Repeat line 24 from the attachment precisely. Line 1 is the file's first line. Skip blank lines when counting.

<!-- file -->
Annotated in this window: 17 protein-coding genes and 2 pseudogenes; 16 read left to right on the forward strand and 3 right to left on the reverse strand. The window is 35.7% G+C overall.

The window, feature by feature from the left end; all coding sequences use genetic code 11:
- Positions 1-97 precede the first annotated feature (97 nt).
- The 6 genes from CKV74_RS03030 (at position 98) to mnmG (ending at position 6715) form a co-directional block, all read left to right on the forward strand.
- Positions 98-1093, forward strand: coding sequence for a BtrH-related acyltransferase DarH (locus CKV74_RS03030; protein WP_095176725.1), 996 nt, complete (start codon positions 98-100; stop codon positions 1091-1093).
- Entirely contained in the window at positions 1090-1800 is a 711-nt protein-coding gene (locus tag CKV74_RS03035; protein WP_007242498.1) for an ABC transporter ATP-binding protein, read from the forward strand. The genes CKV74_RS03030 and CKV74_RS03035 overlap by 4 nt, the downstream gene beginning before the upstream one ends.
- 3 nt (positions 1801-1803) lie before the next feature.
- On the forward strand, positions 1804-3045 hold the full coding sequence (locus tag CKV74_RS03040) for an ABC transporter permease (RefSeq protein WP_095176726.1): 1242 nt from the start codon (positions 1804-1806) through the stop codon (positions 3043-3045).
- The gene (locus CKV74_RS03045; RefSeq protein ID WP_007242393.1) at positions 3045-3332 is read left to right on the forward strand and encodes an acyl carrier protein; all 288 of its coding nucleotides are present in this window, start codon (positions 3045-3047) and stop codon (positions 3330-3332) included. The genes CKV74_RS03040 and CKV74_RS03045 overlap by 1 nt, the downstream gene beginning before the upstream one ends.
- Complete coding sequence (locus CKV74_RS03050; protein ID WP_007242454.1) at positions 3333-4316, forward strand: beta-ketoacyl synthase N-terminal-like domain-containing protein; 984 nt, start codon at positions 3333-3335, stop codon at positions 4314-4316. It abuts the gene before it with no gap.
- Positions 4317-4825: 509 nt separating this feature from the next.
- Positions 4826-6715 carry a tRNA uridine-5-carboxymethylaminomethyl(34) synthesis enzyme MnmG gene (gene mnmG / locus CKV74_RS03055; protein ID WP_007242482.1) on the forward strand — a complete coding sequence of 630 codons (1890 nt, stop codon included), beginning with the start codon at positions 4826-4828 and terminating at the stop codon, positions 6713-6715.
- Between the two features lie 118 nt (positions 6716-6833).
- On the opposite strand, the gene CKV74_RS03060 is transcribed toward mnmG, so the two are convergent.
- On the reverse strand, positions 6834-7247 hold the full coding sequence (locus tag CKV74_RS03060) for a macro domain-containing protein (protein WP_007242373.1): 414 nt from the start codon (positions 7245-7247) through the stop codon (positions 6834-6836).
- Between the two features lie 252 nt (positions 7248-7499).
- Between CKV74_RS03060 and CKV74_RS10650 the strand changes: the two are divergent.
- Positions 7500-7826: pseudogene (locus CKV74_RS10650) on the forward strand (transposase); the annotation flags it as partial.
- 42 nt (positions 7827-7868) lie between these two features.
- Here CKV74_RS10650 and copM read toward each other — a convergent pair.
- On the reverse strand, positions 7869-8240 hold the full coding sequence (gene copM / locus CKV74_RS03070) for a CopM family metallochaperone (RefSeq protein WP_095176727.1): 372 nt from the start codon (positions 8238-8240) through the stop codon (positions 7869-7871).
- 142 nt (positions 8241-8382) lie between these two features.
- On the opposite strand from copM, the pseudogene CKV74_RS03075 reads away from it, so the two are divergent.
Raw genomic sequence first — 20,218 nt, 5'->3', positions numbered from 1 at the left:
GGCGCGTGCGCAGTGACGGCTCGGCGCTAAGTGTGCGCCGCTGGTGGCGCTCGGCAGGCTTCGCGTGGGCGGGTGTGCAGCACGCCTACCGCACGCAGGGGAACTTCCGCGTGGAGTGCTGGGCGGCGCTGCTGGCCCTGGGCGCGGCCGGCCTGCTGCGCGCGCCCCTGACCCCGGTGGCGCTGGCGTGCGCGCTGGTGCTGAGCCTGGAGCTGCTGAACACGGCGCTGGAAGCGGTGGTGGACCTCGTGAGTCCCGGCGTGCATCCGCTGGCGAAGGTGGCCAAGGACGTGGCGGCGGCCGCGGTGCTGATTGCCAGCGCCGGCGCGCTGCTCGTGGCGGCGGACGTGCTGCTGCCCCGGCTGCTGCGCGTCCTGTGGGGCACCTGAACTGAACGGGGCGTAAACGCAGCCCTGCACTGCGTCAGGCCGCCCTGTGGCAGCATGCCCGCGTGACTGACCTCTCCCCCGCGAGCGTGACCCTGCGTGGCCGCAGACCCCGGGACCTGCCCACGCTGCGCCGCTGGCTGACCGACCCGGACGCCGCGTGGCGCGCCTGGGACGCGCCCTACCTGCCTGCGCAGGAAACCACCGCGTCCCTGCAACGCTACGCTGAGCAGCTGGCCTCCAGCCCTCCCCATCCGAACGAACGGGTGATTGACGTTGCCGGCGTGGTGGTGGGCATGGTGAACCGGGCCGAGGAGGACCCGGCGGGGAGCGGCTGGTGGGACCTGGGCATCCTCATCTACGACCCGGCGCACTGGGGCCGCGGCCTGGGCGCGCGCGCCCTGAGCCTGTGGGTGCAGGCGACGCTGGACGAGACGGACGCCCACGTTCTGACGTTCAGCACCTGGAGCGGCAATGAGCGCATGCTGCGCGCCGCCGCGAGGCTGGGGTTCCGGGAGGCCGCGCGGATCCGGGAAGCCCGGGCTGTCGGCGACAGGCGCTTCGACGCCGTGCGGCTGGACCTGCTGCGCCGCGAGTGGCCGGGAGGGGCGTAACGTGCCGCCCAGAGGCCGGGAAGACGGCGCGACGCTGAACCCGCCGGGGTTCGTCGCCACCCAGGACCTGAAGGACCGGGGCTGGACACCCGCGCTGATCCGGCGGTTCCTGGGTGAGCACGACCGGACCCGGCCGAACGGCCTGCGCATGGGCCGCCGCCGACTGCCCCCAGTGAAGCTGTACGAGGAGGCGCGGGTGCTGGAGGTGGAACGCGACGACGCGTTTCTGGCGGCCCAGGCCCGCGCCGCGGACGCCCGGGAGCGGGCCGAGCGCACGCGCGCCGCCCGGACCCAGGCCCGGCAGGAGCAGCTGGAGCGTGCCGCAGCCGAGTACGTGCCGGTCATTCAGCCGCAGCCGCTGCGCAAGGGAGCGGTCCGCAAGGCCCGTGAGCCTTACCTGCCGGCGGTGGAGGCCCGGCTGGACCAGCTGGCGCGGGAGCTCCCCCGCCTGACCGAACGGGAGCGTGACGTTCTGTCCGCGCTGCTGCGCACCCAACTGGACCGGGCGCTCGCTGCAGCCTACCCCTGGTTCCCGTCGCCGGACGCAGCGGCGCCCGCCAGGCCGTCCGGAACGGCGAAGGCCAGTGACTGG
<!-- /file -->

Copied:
Raw genomic sequence first — 20,218 nt, 5'->3', positions numbered from 1 at the left: